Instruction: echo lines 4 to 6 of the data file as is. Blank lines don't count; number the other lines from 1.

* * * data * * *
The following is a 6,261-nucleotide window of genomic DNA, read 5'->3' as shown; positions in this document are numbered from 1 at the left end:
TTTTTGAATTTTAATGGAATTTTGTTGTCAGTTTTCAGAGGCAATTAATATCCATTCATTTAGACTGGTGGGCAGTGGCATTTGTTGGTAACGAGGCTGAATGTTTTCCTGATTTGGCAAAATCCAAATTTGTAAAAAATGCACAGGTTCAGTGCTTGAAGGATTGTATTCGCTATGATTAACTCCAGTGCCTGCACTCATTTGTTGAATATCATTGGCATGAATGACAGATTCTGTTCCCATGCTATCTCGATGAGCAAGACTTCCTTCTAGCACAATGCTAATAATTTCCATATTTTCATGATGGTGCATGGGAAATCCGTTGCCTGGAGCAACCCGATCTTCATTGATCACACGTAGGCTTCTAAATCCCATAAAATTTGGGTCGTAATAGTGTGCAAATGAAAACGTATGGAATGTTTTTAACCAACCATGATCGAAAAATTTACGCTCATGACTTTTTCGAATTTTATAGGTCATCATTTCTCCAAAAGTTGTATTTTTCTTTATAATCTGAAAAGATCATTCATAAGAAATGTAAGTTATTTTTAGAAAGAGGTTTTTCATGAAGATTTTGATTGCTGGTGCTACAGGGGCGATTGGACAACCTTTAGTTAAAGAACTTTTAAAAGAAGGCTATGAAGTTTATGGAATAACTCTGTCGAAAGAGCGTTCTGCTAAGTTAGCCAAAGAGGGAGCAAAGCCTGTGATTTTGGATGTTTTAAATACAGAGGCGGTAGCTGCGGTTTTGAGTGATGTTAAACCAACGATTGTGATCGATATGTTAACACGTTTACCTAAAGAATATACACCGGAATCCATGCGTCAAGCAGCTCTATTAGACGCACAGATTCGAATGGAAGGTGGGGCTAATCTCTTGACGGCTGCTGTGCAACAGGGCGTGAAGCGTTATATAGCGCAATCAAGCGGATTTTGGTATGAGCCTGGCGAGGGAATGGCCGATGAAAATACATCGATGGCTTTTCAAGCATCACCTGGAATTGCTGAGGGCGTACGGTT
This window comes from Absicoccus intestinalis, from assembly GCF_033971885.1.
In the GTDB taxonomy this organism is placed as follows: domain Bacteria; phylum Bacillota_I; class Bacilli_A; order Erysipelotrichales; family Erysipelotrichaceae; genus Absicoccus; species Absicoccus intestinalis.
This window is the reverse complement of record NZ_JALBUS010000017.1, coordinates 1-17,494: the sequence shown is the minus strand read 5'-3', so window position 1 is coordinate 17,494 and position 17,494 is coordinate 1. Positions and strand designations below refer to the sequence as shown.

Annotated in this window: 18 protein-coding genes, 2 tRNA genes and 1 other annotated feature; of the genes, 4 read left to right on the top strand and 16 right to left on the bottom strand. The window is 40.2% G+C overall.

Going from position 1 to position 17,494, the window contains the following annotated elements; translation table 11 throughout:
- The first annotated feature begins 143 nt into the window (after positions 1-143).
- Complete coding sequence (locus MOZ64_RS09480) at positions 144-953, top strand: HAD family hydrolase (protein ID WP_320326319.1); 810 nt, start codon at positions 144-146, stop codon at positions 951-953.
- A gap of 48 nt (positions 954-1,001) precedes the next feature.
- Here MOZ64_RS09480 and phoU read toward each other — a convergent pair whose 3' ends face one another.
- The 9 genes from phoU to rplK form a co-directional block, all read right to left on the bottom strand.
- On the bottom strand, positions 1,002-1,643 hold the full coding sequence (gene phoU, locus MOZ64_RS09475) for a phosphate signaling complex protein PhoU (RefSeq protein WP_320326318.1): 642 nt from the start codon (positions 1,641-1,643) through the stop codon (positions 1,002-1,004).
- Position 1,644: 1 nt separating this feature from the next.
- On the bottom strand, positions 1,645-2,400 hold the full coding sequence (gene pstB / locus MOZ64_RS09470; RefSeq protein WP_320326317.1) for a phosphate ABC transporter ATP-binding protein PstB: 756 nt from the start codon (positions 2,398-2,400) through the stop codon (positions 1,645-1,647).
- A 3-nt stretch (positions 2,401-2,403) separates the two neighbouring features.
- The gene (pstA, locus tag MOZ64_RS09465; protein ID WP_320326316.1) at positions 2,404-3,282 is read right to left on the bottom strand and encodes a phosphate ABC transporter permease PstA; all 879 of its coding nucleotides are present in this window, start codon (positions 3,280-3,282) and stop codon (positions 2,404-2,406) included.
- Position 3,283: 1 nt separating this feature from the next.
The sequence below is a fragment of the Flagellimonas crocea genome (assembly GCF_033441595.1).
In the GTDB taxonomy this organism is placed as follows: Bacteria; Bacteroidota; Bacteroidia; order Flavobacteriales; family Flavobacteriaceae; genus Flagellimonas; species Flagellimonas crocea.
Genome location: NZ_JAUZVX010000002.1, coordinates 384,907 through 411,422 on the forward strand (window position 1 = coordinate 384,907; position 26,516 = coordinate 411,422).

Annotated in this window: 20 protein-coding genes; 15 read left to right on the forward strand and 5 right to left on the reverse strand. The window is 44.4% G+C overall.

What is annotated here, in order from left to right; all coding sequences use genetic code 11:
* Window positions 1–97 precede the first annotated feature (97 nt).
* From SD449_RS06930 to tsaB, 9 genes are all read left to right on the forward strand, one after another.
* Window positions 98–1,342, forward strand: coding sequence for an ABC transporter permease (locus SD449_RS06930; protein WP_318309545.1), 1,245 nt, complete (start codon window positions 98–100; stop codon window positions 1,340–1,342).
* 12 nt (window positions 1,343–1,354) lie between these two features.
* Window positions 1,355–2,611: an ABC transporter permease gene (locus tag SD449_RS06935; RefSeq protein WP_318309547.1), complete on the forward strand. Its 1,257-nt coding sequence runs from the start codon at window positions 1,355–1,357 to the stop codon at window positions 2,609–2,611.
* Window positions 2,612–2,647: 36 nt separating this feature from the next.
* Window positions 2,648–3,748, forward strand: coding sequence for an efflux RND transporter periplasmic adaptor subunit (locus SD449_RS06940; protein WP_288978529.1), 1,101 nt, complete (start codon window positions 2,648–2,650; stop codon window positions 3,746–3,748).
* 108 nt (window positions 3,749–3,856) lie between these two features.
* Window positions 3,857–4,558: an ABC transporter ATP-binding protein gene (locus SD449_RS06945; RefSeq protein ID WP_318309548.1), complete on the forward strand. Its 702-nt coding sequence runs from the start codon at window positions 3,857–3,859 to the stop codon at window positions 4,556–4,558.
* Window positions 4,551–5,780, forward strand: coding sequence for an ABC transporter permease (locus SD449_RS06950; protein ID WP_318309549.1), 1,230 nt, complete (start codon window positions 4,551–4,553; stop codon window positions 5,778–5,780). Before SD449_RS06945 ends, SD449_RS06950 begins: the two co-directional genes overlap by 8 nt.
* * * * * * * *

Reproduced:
In the GTDB taxonomy this organism is placed as follows: domain Bacteria; phylum Bacillota_I; class Bacilli_A; order Erysipelotrichales; family Erysipelotrichaceae; genus Absicoccus; species Absicoccus intestinalis.
This window is the reverse complement of record NZ_JALBUS010000017.1, coordinates 1-17,494: the sequence shown is the minus strand read 5'-3', so window position 1 is coordinate 17,494 and position 17,494 is coordinate 1. Positions and strand designations below refer to the sequence as shown.

Annotated in this window: 18 protein-coding genes, 2 tRNA genes and 1 other annotated feature; of the genes, 4 read left to right on the top strand and 16 right to left on the bottom strand. The window is 40.2% G+C overall.